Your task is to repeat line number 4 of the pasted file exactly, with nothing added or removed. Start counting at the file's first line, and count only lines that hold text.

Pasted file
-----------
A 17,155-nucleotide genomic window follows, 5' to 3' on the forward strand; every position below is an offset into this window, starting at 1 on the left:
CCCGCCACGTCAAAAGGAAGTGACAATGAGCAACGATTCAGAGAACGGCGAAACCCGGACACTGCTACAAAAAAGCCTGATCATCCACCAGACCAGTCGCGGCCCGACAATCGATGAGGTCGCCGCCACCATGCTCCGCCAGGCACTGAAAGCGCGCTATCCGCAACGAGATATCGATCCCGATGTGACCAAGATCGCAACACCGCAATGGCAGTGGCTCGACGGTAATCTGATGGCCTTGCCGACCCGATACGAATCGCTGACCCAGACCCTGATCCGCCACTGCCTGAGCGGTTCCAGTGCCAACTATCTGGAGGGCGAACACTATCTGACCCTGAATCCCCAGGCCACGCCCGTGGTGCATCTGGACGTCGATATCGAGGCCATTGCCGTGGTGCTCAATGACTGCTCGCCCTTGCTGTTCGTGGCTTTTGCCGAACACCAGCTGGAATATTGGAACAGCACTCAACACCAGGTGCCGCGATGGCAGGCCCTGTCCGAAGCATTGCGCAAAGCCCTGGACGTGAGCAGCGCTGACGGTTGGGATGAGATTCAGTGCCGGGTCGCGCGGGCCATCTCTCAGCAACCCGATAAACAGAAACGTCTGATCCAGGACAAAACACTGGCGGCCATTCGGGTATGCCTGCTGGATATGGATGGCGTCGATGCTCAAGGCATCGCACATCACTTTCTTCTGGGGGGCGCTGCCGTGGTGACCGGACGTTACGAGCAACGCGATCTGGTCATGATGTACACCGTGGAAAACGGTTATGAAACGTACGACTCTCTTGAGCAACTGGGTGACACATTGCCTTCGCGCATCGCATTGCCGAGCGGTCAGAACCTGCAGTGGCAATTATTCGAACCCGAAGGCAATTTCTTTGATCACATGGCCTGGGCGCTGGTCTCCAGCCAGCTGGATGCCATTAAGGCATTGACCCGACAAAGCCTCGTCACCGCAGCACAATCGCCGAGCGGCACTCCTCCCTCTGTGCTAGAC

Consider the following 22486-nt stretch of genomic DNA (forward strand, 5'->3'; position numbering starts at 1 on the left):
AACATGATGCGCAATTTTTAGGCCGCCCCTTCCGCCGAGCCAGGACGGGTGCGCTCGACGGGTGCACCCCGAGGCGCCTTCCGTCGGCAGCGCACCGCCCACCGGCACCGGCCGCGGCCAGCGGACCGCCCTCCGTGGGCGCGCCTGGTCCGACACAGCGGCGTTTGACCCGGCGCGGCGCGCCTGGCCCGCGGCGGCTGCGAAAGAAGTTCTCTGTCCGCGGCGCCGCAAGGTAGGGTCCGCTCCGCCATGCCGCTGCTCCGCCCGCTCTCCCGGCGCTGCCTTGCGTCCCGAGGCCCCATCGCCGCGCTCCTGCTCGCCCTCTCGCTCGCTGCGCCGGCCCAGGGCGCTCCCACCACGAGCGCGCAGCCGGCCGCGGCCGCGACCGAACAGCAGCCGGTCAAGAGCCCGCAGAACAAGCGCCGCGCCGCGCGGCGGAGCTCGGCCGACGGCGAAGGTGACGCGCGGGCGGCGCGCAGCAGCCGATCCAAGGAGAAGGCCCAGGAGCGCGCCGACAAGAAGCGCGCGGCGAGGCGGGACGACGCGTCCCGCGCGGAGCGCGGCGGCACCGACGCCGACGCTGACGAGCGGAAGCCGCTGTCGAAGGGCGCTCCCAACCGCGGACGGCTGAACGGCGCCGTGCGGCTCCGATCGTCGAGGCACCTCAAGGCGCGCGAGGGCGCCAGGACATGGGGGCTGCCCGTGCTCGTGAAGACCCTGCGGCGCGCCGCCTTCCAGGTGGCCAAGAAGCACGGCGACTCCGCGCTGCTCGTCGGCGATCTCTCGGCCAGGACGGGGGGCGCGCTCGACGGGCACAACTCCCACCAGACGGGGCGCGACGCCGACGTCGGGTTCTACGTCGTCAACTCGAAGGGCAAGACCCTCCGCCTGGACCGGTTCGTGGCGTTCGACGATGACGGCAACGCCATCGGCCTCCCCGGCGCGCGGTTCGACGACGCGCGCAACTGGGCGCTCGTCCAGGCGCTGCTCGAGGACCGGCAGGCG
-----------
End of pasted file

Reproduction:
AACATGATGCGCAATTTTTAGGCCGCCCCTTCCGCCGAGCCAGGACGGGTGCGCTCGACGGGTGCACCCCGAGGCGCCTTCCGTCGGCAGCGCACCGCCCACCGGCACCGGCCGCGGCCAGCGGACCGCCCTCCGTGGGCGCGCCTGGTCCGACACAGCGGCGTTTGACCCGGCGCGGCGCGCCTGGCCCGCGGCGGCTGCGAAAGAAGTTCTCTGTCCGCGGCGCCGCAAGGTAGGGTCCGCTCCGCCATGCCGCTGCTCCGCCCGCTCTCCCGGCGCTGCCTTGCGTCCCGAGGCCCCATCGCCGCGCTCCTGCTCGCCCTCTCGCTCGCTGCGCCGGCCCAGGGCGCTCCCACCACGAGCGCGCAGCCGGCCGCGGCCGCGACCGAACAGCAGCCGGTCAAGAGCCCGCAGAACAAGCGCCGCGCCGCGCGGCGGAGCTCGGCCGACGGCGAAGGTGACGCGCGGGCGGCGCGCAGCAGCCGATCCAAGGAGAAGGCCCAGGAGCGCGCCGACAAGAAGCGCGCGGCGAGGCGGGACGACGCGTCCCGCGCGGAGCGCGGCGGCACCGACGCCGACGCTGACGAGCGGAAGCCGCTGTCGAAGGGCGCTCCCAACCGCGGACGGCTGAACGGCGCCGTGCGGCTCCGATCGTCGAGGCACCTCAAGGCGCGCGAGGGCGCCAGGACATGGGGGCTGCCCGTGCTCGTGAAGACCCTGCGGCGCGCCGCCTTCCAGGTGGCCAAGAAGCACGGCGACTCCGCGCTGCTCGTCGGCGATCTCTCGGCCAGGACGGGGGGCGCGCTCGACGGGCACAACTCCCACCAGACGGGGCGCGACGCCGACGTCGGGTTCTACGTCGTCAACTCGAAGGGCAAGACCCTCCGCCTGGACCGGTTCGTGGCGTTCGACGATGACGGCAACGCCATCGGCCTCCCCGGCGCGCGGTTCGACGACGCGCGCAACTGGGCGCTCGTCCAGGCGCTGCTCGAGGACCGGCAGGCG